There are currently 6,909 living languages in the world right now, but there are only 196 countries. How do people living in the same geographical area come up with multiple diverse languages?
Researcher Michael Gavin noticed something interesting about how languages developed across the world. Populations in lower latitudes—those below the equator—had more languages than those in higher latitudes. This, of course, made Gavin and his colleagues curious. Why do some places develop so many languages, while others develop much fewer?
This isn't the first time that researchers noticed this difference in language density across the world. There has been at least one other study that has paid attention to the high number of languages in places south of the equator. Another study, meanwhile, explored why there are so many languages in the world and how they came into existence.
While the previous studies on the matter had been substantial, Gavin and his colleagues saw that there's still a need for more explanations about language diversity. After all, simply living somewhere south of the equator doesn't automatically or magically make people develop and speak different languages.
Thus, the researchers took a different approach that other researchers haven't tried yet. Two of Gavin's teammates were ecologists, and they used a simulation modeling technique that they commonly used for studying species diversity. The group wanted to test this technique on exploring the diversity of living languages on the Australian continent.
The team's resident linguist created a map of the 406 aboriginal languages that exist in Australia. Upon inspection, the team found that there were more languages along the coasts and in the northern areas than there were inland. With this information in hand, the team created a model that can predict the patterns on the map.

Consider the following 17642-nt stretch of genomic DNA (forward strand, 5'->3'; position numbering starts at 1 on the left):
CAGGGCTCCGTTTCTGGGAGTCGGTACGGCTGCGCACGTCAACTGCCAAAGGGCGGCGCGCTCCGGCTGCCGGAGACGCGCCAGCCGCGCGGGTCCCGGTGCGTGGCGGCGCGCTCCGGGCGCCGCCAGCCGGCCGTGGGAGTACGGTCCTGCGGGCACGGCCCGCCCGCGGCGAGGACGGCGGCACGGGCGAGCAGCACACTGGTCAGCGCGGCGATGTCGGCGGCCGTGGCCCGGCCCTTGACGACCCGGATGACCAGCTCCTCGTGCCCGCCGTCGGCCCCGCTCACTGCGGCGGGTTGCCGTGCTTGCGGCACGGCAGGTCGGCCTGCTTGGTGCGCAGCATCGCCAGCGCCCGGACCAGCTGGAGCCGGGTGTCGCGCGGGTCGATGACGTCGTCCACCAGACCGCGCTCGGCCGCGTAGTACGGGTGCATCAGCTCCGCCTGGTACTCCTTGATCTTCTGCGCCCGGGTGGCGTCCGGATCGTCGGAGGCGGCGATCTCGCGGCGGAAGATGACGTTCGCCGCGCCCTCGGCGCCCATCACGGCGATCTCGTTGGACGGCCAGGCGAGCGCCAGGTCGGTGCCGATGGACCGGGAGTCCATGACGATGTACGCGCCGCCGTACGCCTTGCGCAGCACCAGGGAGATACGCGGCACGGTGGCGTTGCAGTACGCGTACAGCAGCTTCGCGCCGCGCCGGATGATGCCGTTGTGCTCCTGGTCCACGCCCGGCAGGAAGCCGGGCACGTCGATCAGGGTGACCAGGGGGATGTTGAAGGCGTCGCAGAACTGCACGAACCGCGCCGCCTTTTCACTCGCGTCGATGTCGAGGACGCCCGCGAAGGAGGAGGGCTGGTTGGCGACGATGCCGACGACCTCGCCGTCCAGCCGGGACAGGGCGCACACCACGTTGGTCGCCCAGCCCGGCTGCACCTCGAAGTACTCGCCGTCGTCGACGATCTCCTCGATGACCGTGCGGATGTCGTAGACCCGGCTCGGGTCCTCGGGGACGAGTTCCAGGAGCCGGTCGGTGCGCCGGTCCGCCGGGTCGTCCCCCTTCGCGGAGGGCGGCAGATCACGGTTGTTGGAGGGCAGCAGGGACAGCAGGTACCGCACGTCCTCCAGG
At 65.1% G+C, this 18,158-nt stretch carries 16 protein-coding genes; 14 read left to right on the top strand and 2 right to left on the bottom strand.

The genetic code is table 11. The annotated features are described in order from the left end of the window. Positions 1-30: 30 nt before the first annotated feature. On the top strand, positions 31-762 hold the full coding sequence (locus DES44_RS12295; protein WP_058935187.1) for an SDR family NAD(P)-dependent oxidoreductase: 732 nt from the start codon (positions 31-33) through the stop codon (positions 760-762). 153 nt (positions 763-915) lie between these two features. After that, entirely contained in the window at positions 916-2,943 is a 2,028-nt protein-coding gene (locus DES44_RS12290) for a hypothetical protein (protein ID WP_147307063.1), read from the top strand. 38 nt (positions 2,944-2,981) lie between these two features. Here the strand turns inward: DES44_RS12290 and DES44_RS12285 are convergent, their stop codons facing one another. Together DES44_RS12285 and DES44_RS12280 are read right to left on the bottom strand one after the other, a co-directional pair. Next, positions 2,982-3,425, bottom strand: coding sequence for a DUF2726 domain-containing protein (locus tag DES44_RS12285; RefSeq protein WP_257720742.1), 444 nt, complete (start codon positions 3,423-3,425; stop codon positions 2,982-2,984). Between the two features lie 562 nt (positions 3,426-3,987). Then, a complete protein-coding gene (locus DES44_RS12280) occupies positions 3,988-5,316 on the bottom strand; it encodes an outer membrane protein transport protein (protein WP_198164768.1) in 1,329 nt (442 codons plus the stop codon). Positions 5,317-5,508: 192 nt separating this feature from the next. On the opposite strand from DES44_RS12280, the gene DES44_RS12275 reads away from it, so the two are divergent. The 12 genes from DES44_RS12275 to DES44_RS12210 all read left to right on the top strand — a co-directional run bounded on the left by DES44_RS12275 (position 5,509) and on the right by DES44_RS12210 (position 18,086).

There were three assumptions that the team included in the model. First, they assumed that people will move to live in unoccupied areas. Second, the rainier it was in an area, the more people it can support. Third, once a group reaches a certain population limit, it splits into two groups.
The model was ultimately able to produce 407 languages, which is just one off of the actual number of languages.
Of course, what's applicable in Australia may not be applicable in other places. The researchers suspect that the model they created may not fit with other locations and populations. After all, a lot of things influence the development of language. Ecology, interaction between groups, and subsistence strategies can all contribute to the rise of differing languages within the same geographical area.
According to Gavin, there's surprisingly little information about the diversity and density of living languages. However, it's a fascinating subject. There are people in the world that live just within view of another group of people that speak a completely distinct language. For now, Gavin and his colleagues have come up with a template that can help other researchers build the same kind of study in different areas of the world.
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